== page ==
UC Santa Barbara administrators are no longer calling for the demolition of the El Centro Annex building following a decision to repair the building’s structural problems instead and allow students to continue using the space.
After an inspection of the building by Van Sande Structural Consultants, campus building official Ed Schmittgen notified the university on Jan. 9 that the building was no longer safe due to dry rot, insect damage, steel beam corrosion and an inadequate amount of ventilation beneath the trailer’s floor.
Schmittgen said there was also not enough seismic bracing within the building.
Seismic bracing “prevents a building from moving laterally during a seismic event,” he said in an email.
Such problems could weaken the building’s structure and lead to earthquake vulnerability, he said. The university informed students that they needed to evacuate the building within 45 days.
The building is over 40 years old and serves as a gathering space for various cultural organizations, including El Congreso, Mujer de UCSB, Students for Justice in Palestine and conglomerate Mesa Directiva.
After a seismic stabilization project that began during the week of Feb. 13 and concluded over Spring Break, the university has added 12 concrete pillars around the north and east sides of the building. These structures make the building more durable and resilient to earthquakes.
“We essentially have more assurance now that the building is structurally stable than prior to this effort,” Schmittgen said.
The addition of the concrete pillars has decreased the seismic risk of the building and is one of the steps stabilizing the building. The building will need further adjustments to fix a rotting part of the floor and the foundation of the building, which has suffered water damage.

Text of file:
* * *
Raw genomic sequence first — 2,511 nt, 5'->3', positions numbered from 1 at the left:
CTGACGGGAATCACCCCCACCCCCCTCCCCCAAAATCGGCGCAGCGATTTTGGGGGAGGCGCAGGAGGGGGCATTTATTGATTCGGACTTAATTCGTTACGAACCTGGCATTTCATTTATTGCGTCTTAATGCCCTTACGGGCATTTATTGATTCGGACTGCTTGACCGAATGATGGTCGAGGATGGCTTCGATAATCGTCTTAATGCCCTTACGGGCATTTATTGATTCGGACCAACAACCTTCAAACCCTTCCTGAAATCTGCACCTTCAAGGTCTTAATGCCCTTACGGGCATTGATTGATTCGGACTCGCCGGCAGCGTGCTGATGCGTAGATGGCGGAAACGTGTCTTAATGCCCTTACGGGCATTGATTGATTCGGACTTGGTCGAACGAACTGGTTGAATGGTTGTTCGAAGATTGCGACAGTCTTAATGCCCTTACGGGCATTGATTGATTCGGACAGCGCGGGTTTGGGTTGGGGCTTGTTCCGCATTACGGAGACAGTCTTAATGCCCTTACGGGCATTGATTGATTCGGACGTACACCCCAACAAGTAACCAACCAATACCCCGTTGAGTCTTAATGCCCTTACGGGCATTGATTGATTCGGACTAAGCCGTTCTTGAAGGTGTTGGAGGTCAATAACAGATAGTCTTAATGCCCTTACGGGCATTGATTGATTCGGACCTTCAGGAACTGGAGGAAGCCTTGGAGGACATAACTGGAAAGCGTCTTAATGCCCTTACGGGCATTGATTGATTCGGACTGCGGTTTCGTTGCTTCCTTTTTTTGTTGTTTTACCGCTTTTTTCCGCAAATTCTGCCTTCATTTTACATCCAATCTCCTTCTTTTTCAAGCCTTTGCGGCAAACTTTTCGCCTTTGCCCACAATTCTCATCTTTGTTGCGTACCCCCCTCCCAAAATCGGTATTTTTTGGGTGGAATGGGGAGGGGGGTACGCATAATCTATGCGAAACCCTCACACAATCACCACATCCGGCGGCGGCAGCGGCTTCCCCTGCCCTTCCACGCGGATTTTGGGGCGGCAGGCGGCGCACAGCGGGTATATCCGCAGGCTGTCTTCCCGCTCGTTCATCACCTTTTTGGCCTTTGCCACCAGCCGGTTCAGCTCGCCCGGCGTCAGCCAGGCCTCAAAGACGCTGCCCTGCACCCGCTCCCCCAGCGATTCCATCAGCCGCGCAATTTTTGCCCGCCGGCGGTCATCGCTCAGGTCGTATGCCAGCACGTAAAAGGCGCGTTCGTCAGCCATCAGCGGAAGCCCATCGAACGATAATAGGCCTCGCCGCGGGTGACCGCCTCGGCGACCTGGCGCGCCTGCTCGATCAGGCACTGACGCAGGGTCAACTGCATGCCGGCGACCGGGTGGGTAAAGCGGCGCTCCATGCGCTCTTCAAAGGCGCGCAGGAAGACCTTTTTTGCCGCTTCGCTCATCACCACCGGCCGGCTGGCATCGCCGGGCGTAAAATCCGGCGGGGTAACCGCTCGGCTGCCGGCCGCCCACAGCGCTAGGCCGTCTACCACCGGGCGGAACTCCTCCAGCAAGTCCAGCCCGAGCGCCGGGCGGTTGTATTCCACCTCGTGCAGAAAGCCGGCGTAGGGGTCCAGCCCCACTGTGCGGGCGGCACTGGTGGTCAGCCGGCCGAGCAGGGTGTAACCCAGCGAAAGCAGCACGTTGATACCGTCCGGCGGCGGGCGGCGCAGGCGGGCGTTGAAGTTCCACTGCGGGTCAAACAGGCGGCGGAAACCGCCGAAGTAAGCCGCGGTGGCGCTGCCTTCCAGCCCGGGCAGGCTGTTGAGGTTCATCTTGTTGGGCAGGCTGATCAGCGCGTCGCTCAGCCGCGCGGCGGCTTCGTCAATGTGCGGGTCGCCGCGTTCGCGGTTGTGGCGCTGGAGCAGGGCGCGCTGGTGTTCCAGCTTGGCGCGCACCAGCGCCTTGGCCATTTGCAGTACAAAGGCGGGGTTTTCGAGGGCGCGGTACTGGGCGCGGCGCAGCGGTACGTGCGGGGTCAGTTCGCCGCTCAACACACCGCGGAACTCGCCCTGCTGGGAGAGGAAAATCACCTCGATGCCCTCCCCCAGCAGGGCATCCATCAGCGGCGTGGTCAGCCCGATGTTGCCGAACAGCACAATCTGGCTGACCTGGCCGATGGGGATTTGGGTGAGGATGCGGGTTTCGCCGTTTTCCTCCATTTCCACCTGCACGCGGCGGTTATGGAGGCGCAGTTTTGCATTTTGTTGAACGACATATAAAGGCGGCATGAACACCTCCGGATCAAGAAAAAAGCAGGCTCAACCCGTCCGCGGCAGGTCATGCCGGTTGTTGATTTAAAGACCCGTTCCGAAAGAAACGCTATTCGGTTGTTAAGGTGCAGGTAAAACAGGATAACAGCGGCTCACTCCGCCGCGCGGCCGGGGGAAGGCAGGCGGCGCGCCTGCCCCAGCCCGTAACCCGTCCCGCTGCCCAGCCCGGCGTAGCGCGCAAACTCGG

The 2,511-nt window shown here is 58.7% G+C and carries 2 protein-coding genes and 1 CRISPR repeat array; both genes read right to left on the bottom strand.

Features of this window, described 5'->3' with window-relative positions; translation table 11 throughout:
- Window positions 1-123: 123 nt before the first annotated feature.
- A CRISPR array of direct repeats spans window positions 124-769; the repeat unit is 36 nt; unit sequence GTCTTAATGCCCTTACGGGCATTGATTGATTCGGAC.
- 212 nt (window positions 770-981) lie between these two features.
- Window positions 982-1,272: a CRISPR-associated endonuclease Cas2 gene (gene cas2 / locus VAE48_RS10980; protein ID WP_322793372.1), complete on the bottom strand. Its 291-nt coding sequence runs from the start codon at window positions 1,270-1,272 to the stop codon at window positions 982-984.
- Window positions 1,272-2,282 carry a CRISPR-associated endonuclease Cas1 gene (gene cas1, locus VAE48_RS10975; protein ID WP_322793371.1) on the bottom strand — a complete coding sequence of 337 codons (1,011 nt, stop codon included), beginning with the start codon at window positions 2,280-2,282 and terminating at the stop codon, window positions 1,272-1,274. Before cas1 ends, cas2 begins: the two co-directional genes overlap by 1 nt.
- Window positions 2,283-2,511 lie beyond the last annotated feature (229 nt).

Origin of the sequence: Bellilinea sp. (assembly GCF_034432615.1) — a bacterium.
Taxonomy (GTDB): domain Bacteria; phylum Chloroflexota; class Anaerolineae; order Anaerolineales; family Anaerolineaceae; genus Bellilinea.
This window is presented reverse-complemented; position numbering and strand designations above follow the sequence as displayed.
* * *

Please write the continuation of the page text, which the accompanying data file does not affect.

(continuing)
The remaining reparations will take place over the summer so students can continue to use El Centro throughout Spring Quarter. Vice Chancellor for Student Affairs Margaret Klawunn said the administration is working with a group of students from El Centro to plan out the details of the project.
“The seismic stabilization had to happen right away in order to keep the building in use this year, but the other part of the renovation, we’re outlining the scope of the project right now,” Klawunn said.
According to Klawunn, pressure from the student groups that use El Centro prompted the administration to reconsider its options for the building’s future. Associated Students Senate passed a bill on Jan. 18 urging the university to preserve the historical building.
“What really made the difference was students saying, ‘We don’t want the building out of commission,’” Klawunn said. “So then Design and Construction went back to see if there is any solution to this that could keep the building in operation.”
Klawunn said the new solution was not driven by finances or the cost of a demolition project but rather by “what makes the most sense.” She said the plan allows students to access the building for the duration of the quarter.
A version of this story appeared on p. 5 of the Thursday, April 13, 2017 print issue of the Daily Nexus.